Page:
One person who would welcome such a move is consumer activist Diarmuid MacShane. A year ago, he was aghast when he opened his mobile bill and saw the “horrendous” charges associated with calling lo-call numbers. When he rang his operator to complain, a customer service representative empathised but said there was nothing that could be done about it.
MacShane DISAGREED. Mirroring a similar campaign in the UK, he set up an anti-1890 website, www.saynoto1890.com. The site lists the alternative landline contact numbers for companies using 1890 numbers so people calling them from mobiles at least have the choice of saving themselves a few bob.
“The numbers are advertised by service providers as being lo-call and call-save. Unfortunately that only applies to landlines, and I don’t think that people who have these numbers actually realise the impact to mobile users,” he believes.
He says some businesses use these numbers because of their “national” non-regional nature while others “like them because they provide easy-to-remember numbers – so if it’s making it easier for people to call, and therefore to get business, they might not be too concerned about their cost to their customers. But I think that even more people would become annoyed through greater exposure of the cost implications, which many people probably aren’t aware of.”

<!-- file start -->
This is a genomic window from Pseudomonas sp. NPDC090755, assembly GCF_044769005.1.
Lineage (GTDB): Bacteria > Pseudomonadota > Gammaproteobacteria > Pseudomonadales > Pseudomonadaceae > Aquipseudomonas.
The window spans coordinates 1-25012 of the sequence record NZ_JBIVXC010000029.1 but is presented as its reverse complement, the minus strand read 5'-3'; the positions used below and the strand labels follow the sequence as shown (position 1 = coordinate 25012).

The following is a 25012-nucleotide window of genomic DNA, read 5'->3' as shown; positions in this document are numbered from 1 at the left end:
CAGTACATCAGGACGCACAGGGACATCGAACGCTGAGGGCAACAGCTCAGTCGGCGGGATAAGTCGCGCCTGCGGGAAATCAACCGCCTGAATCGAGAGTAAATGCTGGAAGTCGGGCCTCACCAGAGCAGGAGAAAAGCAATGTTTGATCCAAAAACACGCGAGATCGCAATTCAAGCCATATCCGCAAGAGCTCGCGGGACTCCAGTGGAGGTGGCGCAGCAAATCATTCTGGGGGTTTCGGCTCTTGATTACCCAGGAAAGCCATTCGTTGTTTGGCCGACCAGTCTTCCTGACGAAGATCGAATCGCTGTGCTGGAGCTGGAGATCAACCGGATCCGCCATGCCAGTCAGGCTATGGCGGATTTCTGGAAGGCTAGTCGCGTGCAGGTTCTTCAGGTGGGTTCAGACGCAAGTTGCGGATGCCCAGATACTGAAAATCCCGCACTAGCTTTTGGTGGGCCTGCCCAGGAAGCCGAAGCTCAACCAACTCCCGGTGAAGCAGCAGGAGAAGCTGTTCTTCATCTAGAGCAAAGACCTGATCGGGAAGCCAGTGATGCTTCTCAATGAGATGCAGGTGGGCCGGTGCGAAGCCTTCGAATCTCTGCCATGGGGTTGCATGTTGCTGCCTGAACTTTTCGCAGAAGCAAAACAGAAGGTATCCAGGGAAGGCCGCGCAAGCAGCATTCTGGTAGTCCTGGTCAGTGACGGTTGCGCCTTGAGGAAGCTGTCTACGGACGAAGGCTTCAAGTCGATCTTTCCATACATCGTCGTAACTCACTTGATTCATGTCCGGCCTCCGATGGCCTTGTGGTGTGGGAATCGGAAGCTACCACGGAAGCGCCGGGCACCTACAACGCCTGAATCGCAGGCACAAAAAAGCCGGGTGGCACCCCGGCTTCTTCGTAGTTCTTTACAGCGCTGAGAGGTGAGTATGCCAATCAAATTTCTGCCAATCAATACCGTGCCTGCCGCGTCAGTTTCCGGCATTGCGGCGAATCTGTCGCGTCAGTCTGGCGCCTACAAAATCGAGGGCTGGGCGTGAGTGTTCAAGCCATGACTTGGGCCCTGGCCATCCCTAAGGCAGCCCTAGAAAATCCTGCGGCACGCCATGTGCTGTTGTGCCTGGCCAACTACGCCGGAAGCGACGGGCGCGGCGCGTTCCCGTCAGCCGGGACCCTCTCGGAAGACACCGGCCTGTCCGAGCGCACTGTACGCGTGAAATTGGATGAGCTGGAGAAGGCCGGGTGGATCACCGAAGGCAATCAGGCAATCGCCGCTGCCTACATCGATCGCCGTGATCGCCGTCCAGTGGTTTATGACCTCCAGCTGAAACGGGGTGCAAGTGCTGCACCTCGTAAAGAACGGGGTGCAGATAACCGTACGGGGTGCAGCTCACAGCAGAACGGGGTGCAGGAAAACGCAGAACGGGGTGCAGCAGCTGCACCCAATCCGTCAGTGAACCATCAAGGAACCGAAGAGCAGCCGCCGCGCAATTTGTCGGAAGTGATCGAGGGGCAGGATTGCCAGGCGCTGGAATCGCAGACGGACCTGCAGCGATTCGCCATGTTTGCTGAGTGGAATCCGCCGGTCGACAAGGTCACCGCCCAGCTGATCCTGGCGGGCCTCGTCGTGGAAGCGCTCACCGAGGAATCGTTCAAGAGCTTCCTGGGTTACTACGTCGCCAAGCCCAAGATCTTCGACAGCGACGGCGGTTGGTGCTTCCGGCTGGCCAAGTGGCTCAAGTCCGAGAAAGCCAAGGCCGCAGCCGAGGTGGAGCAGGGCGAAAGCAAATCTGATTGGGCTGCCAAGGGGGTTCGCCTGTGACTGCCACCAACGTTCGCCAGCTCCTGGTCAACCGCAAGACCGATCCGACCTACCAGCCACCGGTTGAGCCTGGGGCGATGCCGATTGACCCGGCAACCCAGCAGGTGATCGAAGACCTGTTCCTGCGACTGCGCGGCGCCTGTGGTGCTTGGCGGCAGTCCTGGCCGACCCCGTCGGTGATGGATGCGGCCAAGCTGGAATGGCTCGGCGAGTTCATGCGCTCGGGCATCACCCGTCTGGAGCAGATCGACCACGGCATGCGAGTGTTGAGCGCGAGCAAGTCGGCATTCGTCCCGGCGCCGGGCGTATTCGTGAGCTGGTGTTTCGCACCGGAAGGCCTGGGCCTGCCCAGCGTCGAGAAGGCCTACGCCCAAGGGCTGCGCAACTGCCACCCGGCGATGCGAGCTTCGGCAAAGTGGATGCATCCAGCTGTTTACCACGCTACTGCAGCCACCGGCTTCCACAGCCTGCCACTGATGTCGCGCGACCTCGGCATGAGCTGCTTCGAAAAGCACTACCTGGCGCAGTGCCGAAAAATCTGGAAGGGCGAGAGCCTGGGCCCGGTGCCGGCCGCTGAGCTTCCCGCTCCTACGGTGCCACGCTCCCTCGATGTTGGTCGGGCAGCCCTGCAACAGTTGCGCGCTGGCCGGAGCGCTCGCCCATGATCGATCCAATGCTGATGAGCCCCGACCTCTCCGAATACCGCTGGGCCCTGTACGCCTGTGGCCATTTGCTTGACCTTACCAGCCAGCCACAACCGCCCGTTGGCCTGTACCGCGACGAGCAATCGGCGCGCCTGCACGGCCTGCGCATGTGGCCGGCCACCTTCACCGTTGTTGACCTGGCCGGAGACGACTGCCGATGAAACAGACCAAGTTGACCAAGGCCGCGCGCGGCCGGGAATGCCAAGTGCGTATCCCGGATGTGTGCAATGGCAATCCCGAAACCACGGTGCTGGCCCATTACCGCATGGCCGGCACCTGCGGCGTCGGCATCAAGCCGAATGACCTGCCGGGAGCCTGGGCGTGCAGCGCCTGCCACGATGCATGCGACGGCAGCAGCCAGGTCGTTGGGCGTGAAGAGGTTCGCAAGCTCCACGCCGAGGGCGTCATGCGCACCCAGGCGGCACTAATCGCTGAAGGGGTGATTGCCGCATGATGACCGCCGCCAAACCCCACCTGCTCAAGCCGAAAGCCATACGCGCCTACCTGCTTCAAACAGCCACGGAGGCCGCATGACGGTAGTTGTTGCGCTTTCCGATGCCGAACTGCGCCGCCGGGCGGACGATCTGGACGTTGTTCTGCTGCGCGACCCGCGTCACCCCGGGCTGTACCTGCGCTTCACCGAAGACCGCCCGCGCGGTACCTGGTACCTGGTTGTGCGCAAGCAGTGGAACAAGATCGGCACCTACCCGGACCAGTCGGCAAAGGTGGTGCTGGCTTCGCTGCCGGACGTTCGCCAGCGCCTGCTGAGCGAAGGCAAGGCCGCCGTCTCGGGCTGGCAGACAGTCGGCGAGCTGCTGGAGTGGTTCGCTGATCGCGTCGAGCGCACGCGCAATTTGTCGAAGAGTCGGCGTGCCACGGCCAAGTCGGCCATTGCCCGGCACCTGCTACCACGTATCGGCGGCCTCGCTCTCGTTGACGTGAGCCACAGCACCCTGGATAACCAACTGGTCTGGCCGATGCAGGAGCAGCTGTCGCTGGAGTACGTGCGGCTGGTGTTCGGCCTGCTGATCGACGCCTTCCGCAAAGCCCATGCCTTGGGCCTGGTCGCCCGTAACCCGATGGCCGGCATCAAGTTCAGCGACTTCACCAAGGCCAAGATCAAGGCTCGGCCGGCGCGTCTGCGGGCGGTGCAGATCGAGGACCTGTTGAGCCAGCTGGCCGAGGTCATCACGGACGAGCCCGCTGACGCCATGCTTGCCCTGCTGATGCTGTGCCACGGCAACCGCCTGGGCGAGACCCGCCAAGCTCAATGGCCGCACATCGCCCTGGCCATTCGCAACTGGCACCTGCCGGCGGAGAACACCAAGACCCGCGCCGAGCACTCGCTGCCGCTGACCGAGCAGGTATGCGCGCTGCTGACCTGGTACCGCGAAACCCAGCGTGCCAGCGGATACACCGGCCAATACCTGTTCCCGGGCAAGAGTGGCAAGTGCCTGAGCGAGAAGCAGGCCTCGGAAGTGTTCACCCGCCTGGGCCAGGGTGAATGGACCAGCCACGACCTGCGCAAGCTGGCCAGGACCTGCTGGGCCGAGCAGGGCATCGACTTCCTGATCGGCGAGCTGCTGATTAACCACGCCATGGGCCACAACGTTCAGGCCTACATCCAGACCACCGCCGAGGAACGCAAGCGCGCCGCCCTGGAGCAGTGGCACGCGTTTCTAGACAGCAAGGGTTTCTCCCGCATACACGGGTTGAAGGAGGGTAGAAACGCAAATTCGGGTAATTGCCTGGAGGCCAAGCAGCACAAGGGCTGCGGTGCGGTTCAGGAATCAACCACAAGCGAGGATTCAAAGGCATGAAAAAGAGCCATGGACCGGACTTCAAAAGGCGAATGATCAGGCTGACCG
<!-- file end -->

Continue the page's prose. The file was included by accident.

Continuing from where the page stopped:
We contacted the four mobile providers last week and all four confirmed that calls to 1890 numbers are not included in their bundled minutes. They charge a range of prices of up to €0.35 cent a minute.
When we asked why they were not included in bundles, we got broadly similar, if not entirely convincing, answers from all the providers. O2 said it excluded calls to 1890 numbers “on the basis that they are a non-standard call. The exclusion of certain non-standard calls from bundled minutes on price plans is standard industry practice,” a statement said, adding: “As a mobile operator, O2 facilitates access to 1890 numbers for its customers and charges a flat rate of 35c per minute to ensure transparency.”
For its part, Vodafone said it did not include calls to 1890 numbers because it was concentrated on “offering value where the customer needs it the most and in keeping our tariff plans as simple as possible for the consumer. Including non-standard calls makes the tariffs confusing,” Vodafone claimed.
The company doesn’t, however, find it confusing to vary the charges associated with calling 1890 numbers depending on the package consumers subscribe to – people with 600 free minutes pay €0.18, those with 400-minute bundles pay €0.20 up to a maximum of €0.30 a minute.
Meanwhile, 3 Mobile charges €0.30 a minute to dial 1890 numbers while Meteor told us it did not include calls to 1890 or 1850 numbers, again citing “standard industry practice” as the reason. To its credit, however, at €0.15 a minute it is the cheapest of the networks for such calls.
MacShane says there is no justification for the charges to be higher than normal calls to landlines, and he can see “no reason to not have them included in minutes bundles. Given that the aim of mobile companies is to reduce the total number of landline minutes used in the country, so more and more people will be calling these numbers from mobiles. It’s easy money”. He says the line trotted out by the phone companies that it is “standard industry practice” could be translated to mean “we charge what we do because we can, and people pay it”.